Lady Griz

Lady Griz

MISSOULA — Four high school girls signed National Letters of Intent to play for the Montana women's basketball team during the NCAA’s early signing period this week.

Joining Montana next season will be coach Shannon Schweyen's daughter, Jordyn Schweyen, along with her Missoula Sentinel teammate, Kylie Frohlich, and Katie Mayhue of Albany, Oregon, and Carmen Gfeller of Colfax, Washington.

“Katie has the potential to play anything from the one to the three," coach Schweyen said. "Kylie is a proven scorer and a blue-collar worker who plays bigger than she is, and Carmen is really versatile. She’s a big, strong girl who can handle and shoot it and score in the post.

“Jordyn has moved around a bunch in high school. She started in the post. She moved to the wing the next year and has played the point. She’s done a little bit of everything.”

The first two to commit, in June, were Schweyen and Frohlich, both six feet.

Their moms — Shannon (Cate) Schweyen and Colleen (Jantz) Frohlich — were both Griz athletes, their four years on the Missoula campus coinciding from start to finish, the former an all-America basketball player, the latter an all-Big Sky Conference volleyball player. 

The Sentinel duo first became teammates in the third grade, a connection broken only for two years when Colleen Frohlich moved her family back to her hometown of Coeur d’Alene to take over the volleyball program at North Idaho College.

They led the Spartans to last year’s Class AA volleyball state championship — they’ll be going for two straight this weekend in Bozeman — and a runner-up finish in basketball in March.

"The University of Montana was all I knew when it came to colleges and college campuses,” Jordyn said. “... I knew this is where I wanted to be. My mom has never coached me on a team, only as an individual, so that’s going to be new for both of us. It might take some time for both of us to adapt to that difference.” 

Frohlich earned all-state honors as a junior after averaging 10 points and a state-leading 9.5 rebounds.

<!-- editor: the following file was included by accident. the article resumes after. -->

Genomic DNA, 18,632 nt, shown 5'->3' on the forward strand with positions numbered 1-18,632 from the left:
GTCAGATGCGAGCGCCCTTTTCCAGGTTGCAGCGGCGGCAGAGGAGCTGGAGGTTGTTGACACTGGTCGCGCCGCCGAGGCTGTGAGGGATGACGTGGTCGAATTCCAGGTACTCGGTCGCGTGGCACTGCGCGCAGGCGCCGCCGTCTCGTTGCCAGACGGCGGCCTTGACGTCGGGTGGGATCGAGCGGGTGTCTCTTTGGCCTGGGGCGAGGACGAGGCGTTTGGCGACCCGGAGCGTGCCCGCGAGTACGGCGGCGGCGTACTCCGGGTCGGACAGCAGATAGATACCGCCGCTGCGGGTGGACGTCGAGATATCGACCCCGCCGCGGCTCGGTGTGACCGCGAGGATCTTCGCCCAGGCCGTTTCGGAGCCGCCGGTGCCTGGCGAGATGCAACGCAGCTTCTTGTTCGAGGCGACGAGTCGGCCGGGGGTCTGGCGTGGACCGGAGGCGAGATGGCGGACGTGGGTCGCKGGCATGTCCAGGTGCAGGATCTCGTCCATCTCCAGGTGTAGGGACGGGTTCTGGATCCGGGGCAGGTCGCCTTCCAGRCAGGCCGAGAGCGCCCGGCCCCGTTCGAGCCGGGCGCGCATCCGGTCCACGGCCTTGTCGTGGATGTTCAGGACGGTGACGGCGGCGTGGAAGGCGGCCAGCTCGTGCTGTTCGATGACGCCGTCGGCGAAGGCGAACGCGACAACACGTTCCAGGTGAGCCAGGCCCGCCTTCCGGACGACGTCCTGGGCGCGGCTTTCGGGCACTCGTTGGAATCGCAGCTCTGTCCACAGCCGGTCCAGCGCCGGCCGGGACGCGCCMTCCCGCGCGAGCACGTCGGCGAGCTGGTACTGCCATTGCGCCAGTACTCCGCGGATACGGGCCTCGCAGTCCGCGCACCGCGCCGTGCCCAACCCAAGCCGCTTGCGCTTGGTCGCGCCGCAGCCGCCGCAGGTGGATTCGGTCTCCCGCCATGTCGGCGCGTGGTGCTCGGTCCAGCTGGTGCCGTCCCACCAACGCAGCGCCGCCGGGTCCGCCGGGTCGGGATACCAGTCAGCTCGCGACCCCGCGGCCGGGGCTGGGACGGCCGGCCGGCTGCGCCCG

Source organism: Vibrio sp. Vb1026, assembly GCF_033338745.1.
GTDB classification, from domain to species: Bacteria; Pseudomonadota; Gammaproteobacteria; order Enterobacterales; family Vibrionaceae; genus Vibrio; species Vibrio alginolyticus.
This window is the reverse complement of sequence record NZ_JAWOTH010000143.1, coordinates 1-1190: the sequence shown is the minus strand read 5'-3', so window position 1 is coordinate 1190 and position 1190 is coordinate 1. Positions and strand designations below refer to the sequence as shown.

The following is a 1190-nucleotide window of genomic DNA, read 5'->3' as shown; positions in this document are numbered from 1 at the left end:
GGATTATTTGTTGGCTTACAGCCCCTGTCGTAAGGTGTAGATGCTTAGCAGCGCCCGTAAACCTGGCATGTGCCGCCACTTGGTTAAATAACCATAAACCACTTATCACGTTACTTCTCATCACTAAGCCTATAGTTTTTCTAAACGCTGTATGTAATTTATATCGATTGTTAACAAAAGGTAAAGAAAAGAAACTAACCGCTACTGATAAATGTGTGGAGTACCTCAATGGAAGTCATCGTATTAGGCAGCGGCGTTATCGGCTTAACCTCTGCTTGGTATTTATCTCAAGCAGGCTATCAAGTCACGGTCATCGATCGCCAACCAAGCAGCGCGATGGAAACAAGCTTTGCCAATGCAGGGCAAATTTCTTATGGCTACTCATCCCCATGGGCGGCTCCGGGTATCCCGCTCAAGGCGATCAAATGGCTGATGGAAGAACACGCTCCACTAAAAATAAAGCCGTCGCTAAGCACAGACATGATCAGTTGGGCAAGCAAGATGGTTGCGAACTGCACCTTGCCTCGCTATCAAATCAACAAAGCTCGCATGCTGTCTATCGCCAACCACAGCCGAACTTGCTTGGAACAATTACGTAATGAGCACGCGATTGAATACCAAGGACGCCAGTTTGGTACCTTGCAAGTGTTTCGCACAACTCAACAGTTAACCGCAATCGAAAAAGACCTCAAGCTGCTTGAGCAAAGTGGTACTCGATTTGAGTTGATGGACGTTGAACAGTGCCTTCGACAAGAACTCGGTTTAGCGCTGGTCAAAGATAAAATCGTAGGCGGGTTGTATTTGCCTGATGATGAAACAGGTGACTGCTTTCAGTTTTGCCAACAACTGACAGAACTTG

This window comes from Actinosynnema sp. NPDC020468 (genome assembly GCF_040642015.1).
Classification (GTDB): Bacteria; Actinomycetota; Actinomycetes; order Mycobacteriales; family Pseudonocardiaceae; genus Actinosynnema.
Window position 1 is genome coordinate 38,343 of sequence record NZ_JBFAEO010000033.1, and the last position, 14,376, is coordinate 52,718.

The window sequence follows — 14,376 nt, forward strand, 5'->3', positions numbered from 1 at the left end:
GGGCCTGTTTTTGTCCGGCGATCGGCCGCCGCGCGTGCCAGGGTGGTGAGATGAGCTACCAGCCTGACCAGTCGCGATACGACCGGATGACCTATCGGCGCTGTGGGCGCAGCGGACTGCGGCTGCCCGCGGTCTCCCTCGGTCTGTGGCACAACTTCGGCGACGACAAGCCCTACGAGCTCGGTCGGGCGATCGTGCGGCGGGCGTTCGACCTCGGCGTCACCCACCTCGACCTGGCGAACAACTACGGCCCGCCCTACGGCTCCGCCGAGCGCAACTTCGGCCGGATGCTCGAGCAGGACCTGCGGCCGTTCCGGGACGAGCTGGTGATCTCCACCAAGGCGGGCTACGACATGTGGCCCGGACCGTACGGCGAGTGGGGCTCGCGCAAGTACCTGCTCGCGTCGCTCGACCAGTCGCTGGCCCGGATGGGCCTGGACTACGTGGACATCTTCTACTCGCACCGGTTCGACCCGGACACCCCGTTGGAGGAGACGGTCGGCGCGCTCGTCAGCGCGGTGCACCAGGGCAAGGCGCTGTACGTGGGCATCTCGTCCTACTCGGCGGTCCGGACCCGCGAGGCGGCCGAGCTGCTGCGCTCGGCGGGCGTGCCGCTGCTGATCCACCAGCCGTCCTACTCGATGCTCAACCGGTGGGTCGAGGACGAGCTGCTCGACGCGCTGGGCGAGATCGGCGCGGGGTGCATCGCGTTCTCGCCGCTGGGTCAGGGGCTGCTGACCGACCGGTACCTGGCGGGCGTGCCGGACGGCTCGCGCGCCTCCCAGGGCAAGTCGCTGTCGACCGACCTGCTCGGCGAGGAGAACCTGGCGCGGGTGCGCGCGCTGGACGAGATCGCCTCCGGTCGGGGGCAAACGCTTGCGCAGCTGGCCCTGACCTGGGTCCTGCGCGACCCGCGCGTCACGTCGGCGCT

“Kylie plays bigger than she is," Schweyen said. "She’s six feet tall, but she’s crafty in the post with a really good feel. Some kids are big but don’t really have a feel down there. She’s got a great feel. And she’s one of those kids who goes after every rebound, and you love to have that.”

And then there is Mayhue, 5-10, whose tale can best be described as cautionary. Coming out of Casper, Wyoming, she joined Schweyen and Frohlich on the Montana-Idaho-Wyoming team of the Northwest Blazers following the group’s freshman year of high school.

In the spring following her sophomore year, she received an offer from Oregon State, which was coming off a trip to the Final Four. Heady stuff. She committed, and the Mayhues — her parents and her two brothers — moved west to Albany, outside of Corvallis, to be a part of it.

Mayhue played last winter for South Albany High. Last summer she made the Adidas USA Select team that played in Italy, its roster made up entirely of Division I commits, Oklahoma, Arizona, Florida State, Alabama and Oklahoma State among them.

A month ago, in early October, Mayhue was informed she no longer had a spot at Oregon State. With her world now upside down, a month from signing day, she reached out to her friends.

“I knew there was no time to sit around and pout about it, so I texted Jordyn and asked if I could have her mom’s number,” said Mayhue.

For as difficult as early October was for Mayhue, it was just as challenging for Schweyen. Kayleigh Valley reinjured her knee and would be lost for the season, and Alycia Harris had to medically retire. Mayhue’s phone call was just what the coach needed.

“It was shortly after Kayleigh had done her knee, and I was still getting over the fact we were losing her,” said Schweyen. “I woke up one morning with a pit in my stomach and Jordyn goes, ‘Mom, Katie Mayhue is going to call you.’ It definitely helped make my day a little bit better.”

A week later the Mayhues were in Missoula, on homecoming weekend.

Schweyen spent the next several days with her fingers crossed, but the text she was hoping to receive from Mayhue, pledging her commitment to the Lady Griz, failed to arrive. That’s because what she was waiting for wasn’t coming electronically. It would be arriving at the speed of mail.

The picture frame, filled with photos of Missoula and campus, plus Mayhue’s note of appreciation for the opportunity and her commitment to the program, arrived later the next week.

“I loved it,” Mayhue said of her visit. “The facilities are amazing. The PT program is out of this world. The community is crazy about the Grizzlies. I don’t even know how to explain it. I was just in awe the whole time.”

After moving from Wyoming to Oregon and joining the Northwest Blazers’ top-level Orange team, Mayhue became teammates with Gfeller, who herself will be going for a state volleyball championship this week in Yakima.

The 6-1 Gfeller’s route to Montana was more like Schweyen’s and Frohlich’s than Mayhue’s. As the younger sister of Brandon Gfeller, who wrapped up his Griz playing career last season, she was making trips to Missoula, to campus and to Dahlberg Arena well before she became a talked-about prospect.

“At the time I wasn’t really informed, but once he started going to school at Montana, I realized what a great school it was,” Gfeller said. “It was a good school with successful teams, and there was an awesome crowd every game. That balance really stuck out to me."

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